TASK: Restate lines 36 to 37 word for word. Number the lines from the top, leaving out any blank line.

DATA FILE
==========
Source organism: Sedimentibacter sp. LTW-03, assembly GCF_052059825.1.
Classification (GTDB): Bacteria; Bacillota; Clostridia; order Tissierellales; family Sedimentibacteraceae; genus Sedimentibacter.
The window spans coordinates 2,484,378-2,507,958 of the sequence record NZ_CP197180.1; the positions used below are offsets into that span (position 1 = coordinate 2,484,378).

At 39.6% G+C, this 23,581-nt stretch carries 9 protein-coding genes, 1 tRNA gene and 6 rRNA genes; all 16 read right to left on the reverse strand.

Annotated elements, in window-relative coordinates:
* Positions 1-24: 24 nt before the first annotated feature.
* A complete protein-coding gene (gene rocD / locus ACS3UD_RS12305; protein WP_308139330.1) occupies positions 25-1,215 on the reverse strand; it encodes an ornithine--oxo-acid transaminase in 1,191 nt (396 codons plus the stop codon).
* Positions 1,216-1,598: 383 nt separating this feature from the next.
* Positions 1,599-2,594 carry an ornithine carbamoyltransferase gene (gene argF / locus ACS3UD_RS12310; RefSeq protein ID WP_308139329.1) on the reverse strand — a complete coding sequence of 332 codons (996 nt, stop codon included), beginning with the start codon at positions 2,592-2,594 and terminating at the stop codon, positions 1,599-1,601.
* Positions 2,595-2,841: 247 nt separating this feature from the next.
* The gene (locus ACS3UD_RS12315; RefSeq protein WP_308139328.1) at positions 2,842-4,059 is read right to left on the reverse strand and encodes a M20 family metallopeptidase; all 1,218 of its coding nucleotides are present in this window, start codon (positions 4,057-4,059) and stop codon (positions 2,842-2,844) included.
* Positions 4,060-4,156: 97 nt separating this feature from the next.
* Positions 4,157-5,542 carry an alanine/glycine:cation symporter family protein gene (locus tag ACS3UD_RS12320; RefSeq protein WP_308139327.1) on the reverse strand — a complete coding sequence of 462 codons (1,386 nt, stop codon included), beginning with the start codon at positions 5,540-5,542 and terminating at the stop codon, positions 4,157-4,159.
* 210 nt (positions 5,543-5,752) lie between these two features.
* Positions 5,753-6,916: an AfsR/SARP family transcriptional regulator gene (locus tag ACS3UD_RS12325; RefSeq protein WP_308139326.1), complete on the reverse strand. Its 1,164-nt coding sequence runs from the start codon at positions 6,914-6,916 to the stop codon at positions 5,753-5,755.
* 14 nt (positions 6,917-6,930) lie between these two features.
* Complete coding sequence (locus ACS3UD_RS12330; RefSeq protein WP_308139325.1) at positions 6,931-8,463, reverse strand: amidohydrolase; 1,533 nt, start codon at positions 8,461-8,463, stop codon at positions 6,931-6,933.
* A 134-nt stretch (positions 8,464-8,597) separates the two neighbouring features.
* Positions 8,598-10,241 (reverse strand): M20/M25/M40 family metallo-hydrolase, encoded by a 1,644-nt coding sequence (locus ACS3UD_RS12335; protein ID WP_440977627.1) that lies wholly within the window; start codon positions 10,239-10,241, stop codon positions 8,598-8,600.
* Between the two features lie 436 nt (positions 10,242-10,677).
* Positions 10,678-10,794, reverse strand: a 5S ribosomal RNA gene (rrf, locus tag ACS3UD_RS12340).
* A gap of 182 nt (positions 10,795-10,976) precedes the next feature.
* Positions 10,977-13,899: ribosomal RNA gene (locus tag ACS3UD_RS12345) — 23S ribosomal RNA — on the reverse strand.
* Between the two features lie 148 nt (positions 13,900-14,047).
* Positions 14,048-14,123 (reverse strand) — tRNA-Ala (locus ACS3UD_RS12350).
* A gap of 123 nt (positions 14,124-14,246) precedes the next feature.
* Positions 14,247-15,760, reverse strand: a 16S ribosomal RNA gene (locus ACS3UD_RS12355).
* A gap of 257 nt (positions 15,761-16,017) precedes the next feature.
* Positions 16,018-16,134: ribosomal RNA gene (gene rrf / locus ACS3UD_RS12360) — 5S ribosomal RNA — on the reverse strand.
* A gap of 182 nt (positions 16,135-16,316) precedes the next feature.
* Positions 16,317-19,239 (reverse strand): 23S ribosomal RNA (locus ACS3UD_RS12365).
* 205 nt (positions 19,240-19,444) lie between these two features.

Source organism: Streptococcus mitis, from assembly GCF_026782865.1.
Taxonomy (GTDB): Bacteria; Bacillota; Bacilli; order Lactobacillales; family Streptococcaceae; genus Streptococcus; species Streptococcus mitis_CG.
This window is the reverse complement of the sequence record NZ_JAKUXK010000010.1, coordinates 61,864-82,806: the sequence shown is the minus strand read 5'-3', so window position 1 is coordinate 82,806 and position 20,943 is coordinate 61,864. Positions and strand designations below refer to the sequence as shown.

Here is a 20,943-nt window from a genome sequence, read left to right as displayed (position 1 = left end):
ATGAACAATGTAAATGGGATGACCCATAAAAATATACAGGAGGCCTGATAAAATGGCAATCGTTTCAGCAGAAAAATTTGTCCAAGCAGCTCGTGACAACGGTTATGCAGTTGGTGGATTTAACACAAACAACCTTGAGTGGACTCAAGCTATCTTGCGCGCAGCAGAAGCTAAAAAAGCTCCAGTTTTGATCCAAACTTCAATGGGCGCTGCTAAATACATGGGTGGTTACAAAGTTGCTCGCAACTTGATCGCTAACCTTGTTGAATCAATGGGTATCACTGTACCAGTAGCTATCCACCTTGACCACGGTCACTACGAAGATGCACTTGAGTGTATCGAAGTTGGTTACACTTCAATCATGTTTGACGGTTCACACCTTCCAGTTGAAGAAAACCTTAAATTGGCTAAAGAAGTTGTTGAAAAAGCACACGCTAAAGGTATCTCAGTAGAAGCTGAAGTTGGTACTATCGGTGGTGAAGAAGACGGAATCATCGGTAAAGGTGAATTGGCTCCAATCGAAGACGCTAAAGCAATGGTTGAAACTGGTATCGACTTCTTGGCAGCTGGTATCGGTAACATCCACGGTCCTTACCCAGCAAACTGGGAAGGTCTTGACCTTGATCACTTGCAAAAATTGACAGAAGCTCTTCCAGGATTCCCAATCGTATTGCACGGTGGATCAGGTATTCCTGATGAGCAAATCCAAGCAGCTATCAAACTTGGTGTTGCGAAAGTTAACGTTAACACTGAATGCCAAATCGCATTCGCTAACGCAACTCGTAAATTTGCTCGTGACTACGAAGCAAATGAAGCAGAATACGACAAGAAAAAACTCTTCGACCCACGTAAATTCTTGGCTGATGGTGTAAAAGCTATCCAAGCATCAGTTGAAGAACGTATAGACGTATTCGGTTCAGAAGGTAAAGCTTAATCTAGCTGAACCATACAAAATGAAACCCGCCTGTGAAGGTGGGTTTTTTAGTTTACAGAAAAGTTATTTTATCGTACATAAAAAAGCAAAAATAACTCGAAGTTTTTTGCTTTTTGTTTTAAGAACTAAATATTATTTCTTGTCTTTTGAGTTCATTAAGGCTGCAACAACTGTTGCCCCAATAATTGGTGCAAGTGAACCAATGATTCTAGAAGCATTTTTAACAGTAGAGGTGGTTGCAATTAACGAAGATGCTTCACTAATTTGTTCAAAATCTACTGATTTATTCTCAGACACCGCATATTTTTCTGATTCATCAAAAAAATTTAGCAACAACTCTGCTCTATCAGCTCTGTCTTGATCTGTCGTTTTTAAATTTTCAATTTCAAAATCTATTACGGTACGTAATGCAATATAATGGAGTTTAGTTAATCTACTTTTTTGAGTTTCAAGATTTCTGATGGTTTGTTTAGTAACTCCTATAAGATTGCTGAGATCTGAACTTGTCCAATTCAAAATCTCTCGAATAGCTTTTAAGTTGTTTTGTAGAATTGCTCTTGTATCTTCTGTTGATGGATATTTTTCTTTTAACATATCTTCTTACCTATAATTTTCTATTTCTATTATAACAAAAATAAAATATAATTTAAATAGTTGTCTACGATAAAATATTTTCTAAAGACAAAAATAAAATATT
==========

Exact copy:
Here is a 20,943-nt window from a genome sequence, read left to right as displayed (position 1 = left end):
ATGAACAATGTAAATGGGATGACCCATAAAAATATACAGGAGGCCTGATAAAATGGCAATCGTTTCAGCAGAAAAATTTGTCCAAGCAGCTCGTGACAACGGTTATGCAGTTGGTGGATTTAACACAAACAACCTTGAGTGGACTCAAGCTATCTTGCGCGCAGCAGAAGCTAAAAAAGCTCCAGTTTTGATCCAAACTTCAATGGGCGCTGCTAAATACATGGGTGGTTACAAAGTTGCTCGCAACTTGATCGCTAACCTTGTTGAATCAATGGGTATCACTGTACCAGTAGCTATCCACCTTGACCACGGTCACTACGAAGATGCACTTGAGTGTATCGAAGTTGGTTACACTTCAATCATGTTTGACGGTTCACACCTTCCAGTTGAAGAAAACCTTAAATTGGCTAAAGAAGTTGTTGAAAAAGCACACGCTAAAGGTATCTCAGTAGAAGCTGAAGTTGGTACTATCGGTGGTGAAGAAGACGGAATCATCGGTAAAGGTGAATTGGCTCCAATCGAAGACGCTAAAGCAATGGTTGAAACTGGTATCGACTTCTTGGCAGCTGGTATCGGTAACATCCACGGTCCTTACCCAGCAAACTGGGAAGGTCTTGACCTTGATCACTTGCAAAAATTGACAGAAGCTCTTCCAGGATTCCCAATCGTATTGCACGGTGGATCAGGTATTCCTGATGAGCAAATCCAAGCAGCTATCAAACTTGGTGTTGCGAAAGTTAACGTTAACACTGAATGCCAAATCGCATTCGCTAACGCAACTCGTAAATTTGCTCGTGACTACGAAGCAAATGAAGCAGAATACGACAAGAAAAAACTCTTCGACCCACGTAAATTCTTGGCTGATGGTGTAAAAGCTATCCAAGCATCAGTTGAAGAACGTATAGACGTATTCGGTTCAGAAGGTAAAGCTTAATCTAGCTGAACCATACAAAATGAAACCCGCCTGTGAAGGTGGGTTTTTTAGTTTACAGAAAAGTTATTTTATCGTACATAAAAAAGCAAAAATAACTCGAAGTTTTTTGCTTTTTGTTTTAAGAACTAAATATTATTTCTTGTCTTTTGAGTTCATTAAGGCTGCAACAACTGTTGCCCCAATAATTGGTGCAAGTGAACCAATGATTCTAGAAGCATTTTTAACAGTAGAGGTGGTTGCAATTAACGAAGATGCTTCACTAATTTGTTCAAAATCTACTGATTTATTCTCAGACACCGCATATTTTTCTGATTCATCAAAAAAATTTAGCAACAACTCTGCTCTATCAGCTCTGTCTTGATCTGTCGTTTTTAAATTTTCAATTTCAAAATCTATTACGGTACGTAATGCAATATAATGGAGTTTAGTTAATCTACTTTTTTGAGTTTCAAGATTTCTGATGGTTTGTTTAGTAACTCCTATAAGATTGCTGAGATCTGAACTTGTCCAATTCAAAATCTCTCGAATAGCTTTTAAGTTGTTTTGTAGAATTGCTCTTGTATCTTCTGTTGATGGATATTTTTCTTTTAACATATCTTCTTACCTATAATTTTCTATTTCTATTATAACAAAAATAAAATATAATTTAAATAGTTGTCTACGATAAAATATTTTCTAAAGACAAAAATAAAATATT